Allergic rhinitis, a frequently occurring immunological disorder affecting men, women and children worldwide, is a state of hypersensitivity that occurs when the body overreacts to a substance such as pollen, mold, mites or dust. Allergic rhinitis exerts inflammatory response and irritation of the nasal mucosal membranes leading to sneezing; stuffy/runny nose; nasal congestion; and itchy, watery and swollen eyes.
Terminalia chebula, native to Southeast Asia, is a popular medicinal plant in Ayurveda. It has been previously reported to have strong antioxidant and anti-inflammatory efficacy. In this study, we aimed to investigate if fruit extract from T. chebula might protect neuronal cells against ischemia and related diseases by reduction of oxidative damage and inflammation in rat pheochromocytoma cells (PC12) using in vitro oxygen-glucose deprivation followed by reoxygenation (OGD-R) ischemia and hydrogen peroxide (H2O2) induced cell death.
BACKGROUND: Lifespan extension is achieved through long-term application of dietary restriction (DR), and benefits of short-term dietary restriction on acute stress and inflammation have been observed. So far, the effects of short-term DR in humans are relatively unknown. We hypothesized that short-term DR in humans reduces the acute phase response following a well defined surgical trauma. METHODS: Thirty live kidney donors were randomized between 30% preoperative dietary restriction followed by 1 d of fasting (n=17) or a 4 d ad libitum regimen (n=13) prior to surgery.
In mice, monocytes that exhibit a pro-inflammatory profile enter muscle tissue after muscle injury and are crucial for clearance of necrotic tissue and stimulation of muscle progenitor cell proliferation and differentiation. The aim of this study was to test if pro-inflammatory capacity of classically activated (M1) monocytes relates to muscle mass and strength in humans. This study included 191 male and 195 female subjects (mean age 64.2 years (SD 6.4) and 61.9 ± 6.4, respectively) of the Leiden Longevity Study.
The relative avidity and titer of antibodies representing the 4 immunoglobulin G (IgG) subclasses (IgG1-4) reactive with Porphyromonas gingivalis, P. gingivalis-lipopolysaccharide (-LPS), streptokinase (SK) and tetanus toxoid (TT) in the sera of patients having adult periodontitis and of healthy controls were measured. Patient antibody titers to P. gingivalis and P. gingivalis-LPS were found to be significantly elevated for IgG, IgG1 (no P. gingivalis-LPS antibodies) and IgG2. The predominant antibody response to P. gingivalis and P. gingivalis-LPS occurred in the IgG2 subclass.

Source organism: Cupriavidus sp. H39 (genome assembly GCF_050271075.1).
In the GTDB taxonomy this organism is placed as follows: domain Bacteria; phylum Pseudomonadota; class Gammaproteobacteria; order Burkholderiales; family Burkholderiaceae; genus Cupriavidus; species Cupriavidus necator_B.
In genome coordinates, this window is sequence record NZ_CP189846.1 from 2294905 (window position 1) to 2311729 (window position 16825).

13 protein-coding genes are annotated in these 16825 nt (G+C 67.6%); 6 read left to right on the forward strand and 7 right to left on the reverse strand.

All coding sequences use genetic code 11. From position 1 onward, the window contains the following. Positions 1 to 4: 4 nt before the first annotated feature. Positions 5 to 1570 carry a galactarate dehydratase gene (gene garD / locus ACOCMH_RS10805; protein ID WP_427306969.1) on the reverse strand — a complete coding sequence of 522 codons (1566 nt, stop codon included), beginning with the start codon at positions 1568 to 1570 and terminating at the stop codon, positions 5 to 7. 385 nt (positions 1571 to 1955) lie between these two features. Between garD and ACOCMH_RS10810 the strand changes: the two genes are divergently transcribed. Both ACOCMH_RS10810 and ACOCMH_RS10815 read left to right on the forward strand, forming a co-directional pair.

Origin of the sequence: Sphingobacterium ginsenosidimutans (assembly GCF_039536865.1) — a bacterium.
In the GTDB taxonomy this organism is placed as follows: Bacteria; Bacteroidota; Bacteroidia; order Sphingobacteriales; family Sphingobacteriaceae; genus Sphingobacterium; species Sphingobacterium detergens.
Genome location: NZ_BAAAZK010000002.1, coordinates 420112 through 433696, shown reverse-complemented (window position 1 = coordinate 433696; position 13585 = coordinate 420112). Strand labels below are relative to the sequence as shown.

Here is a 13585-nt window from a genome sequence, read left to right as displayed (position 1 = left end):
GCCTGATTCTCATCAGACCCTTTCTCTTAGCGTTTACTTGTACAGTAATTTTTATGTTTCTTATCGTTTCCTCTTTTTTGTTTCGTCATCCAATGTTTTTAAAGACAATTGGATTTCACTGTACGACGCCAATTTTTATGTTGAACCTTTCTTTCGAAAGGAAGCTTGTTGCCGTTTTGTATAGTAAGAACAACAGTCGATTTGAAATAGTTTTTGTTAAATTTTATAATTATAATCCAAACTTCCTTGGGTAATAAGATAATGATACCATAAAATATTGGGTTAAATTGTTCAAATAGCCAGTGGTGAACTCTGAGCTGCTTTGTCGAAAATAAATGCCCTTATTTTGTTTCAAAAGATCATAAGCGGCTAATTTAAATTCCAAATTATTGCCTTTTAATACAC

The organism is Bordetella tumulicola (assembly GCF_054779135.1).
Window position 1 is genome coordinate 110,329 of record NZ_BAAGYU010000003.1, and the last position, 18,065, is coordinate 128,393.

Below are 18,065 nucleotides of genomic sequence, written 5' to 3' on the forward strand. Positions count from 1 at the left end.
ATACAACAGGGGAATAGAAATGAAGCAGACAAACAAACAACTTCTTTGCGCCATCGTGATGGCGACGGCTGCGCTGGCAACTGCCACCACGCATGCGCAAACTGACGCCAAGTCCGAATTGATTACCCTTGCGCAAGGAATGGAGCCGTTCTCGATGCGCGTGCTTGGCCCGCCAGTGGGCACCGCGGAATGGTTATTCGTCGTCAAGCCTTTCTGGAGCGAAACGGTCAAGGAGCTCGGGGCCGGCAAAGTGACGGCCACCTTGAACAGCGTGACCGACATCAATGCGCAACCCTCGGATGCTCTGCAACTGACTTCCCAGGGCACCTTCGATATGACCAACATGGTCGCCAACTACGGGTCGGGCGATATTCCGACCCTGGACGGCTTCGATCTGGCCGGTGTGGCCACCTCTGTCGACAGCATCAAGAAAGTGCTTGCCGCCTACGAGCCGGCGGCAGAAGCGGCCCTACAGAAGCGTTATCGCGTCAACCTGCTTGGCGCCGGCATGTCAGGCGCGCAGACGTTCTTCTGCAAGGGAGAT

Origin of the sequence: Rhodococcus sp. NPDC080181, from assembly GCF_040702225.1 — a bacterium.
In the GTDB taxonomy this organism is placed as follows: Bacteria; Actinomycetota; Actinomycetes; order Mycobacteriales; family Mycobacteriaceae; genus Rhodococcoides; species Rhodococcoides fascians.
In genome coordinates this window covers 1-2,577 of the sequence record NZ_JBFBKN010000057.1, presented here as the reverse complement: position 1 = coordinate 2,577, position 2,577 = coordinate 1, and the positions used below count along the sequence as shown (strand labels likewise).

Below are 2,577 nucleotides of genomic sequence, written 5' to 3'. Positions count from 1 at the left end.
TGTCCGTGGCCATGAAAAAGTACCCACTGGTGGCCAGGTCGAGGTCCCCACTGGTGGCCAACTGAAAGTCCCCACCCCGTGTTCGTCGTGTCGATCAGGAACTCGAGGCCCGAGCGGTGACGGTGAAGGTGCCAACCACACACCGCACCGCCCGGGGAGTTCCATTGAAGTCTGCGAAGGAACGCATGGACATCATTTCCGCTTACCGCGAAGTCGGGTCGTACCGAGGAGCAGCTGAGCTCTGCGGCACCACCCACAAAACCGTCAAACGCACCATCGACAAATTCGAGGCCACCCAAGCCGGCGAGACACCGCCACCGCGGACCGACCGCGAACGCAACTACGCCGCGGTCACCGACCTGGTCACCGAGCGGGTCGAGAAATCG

Catalepsy (animal hypnosis, tonic immobility) is a type of passive defensive behavior. Its exaggerated form is a syndrome of some psychopathological disorders. Numerous neurotransmitters have impact on the regulation of catalepsy. In this paper we demonstrated the involvement of interleukin-6 (IL-6) in the mechanism of cataleptic immobility.
Artemisinin is a natural product used as an alternative drug in the treatment of severe and multidrug-resistant malaria. In the present work we show that artemisinin shares with other sesquiterpene lactones the ability to inhibit the activation of the nuclear factor NF-kB: by this mechanism, artemisinin, as well as parthenolide, inhibits nitric oxide synthesis in cytokine-stimulated human astrocytoma T67 cells. These results suggest that artemisinin, in addition to its antiparasitic properties, could also exert a therapeutic effect on neurological complications of malaria.
In the present study artemisinin (ART) was found to have potent anti-inflammatory effects in animal models of sepsis induced by CpG-containing oligodeoxy-nucleotides (CpG ODN), lipopolysaccharide (LPS), heat-killed Escherichia coli 35218 or live E. coli. Furthermore, we found that ART protected mice from a lethal challenge by CpG ODN, LPS, or heat-killed E. coli in a dose-dependent manner and that the protection was related to a reduction in serum tumor necrosis factor alpha (TNF-alpha).
AIM: To elucidate the anti-inflammatory potentials and underlying mechanisms of SM905, a novel artemisinin derivative, in lipopolysaccharide (LPS)-stimulated murine macrophage RAW 264.7 cells. METHODS: Nitric oxide (NO) generation, cytokine production, and the protein expression levels of inducible nitric-oxide synthase (iNOS) and cyclooxygenase-2 (COX-2) were examined using a Griess assay, an enzyme-linked immunosorbent assay (ELISA) and a Western blotting assay, respectively. The mRNA expression was measured using real-time PCR.
Microglial activation plays an important role in neuroinflammation, which contributes to neuronal damage, and inhibition of microglial activation may have therapeutic benefits that could alleviate the progression of neurodegeneration. Recent studies have indicated that the antimalarial agent artemisinin has the ability to inhibit NF-?B activation. In this study, the inhibitory effects of artemisinin on the production of proinflammatory mediators were investigated in lipopolysaccharide (LPS)-stimulated primary microglia.